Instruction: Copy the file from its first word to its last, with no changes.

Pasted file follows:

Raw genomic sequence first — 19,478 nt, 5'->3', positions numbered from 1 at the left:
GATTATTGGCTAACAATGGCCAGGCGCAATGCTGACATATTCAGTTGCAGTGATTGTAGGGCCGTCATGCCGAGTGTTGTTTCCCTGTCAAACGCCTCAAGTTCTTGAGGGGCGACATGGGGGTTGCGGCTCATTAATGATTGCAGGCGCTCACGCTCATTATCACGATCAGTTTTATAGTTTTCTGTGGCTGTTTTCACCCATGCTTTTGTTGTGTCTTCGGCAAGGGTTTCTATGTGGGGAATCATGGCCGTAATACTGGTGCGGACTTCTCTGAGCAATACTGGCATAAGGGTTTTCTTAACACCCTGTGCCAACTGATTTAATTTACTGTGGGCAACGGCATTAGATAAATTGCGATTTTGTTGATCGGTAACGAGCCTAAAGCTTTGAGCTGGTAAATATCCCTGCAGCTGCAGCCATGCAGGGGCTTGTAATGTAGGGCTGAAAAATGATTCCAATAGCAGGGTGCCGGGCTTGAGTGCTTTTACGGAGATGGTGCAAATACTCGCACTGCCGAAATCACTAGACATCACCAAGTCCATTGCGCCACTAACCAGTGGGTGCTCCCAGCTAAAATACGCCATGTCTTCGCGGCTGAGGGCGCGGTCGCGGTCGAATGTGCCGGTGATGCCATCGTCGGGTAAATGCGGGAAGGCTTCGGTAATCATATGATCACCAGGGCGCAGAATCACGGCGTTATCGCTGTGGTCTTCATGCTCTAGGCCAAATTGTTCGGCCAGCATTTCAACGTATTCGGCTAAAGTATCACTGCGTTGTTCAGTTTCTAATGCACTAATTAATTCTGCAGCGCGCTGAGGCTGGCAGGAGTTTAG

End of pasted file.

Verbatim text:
Raw genomic sequence first — 19,478 nt, 5'->3', positions numbered from 1 at the left:
GATTATTGGCTAACAATGGCCAGGCGCAATGCTGACATATTCAGTTGCAGTGATTGTAGGGCCGTCATGCCGAGTGTTGTTTCCCTGTCAAACGCCTCAAGTTCTTGAGGGGCGACATGGGGGTTGCGGCTCATTAATGATTGCAGGCGCTCACGCTCATTATCACGATCAGTTTTATAGTTTTCTGTGGCTGTTTTCACCCATGCTTTTGTTGTGTCTTCGGCAAGGGTTTCTATGTGGGGAATCATGGCCGTAATACTGGTGCGGACTTCTCTGAGCAATACTGGCATAAGGGTTTTCTTAACACCCTGTGCCAACTGATTTAATTTACTGTGGGCAACGGCATTAGATAAATTGCGATTTTGTTGATCGGTAACGAGCCTAAAGCTTTGAGCTGGTAAATATCCCTGCAGCTGCAGCCATGCAGGGGCTTGTAATGTAGGGCTGAAAAATGATTCCAATAGCAGGGTGCCGGGCTTGAGTGCTTTTACGGAGATGGTGCAAATACTCGCACTGCCGAAATCACTAGACATCACCAAGTCCATTGCGCCACTAACCAGTGGGTGCTCCCAGCTAAAATACGCCATGTCTTCGCGGCTGAGGGCGCGGTCGCGGTCGAATGTGCCGGTGATGCCATCGTCGGGTAAATGCGGGAAGGCTTCGGTAATCATATGATCACCAGGGCGCAGAATCACGGCGTTATCGCTGTGGTCTTCATGCTCTAGGCCAAATTGTTCGGCCAGCATTTCAACGTATTCGGCTAAAGTATCACTGCGTTGTTCAGTTTCTAATGCACTAATTAATTCTGCAGCGCGCTGAGGCTGGCAGGAGTTTAG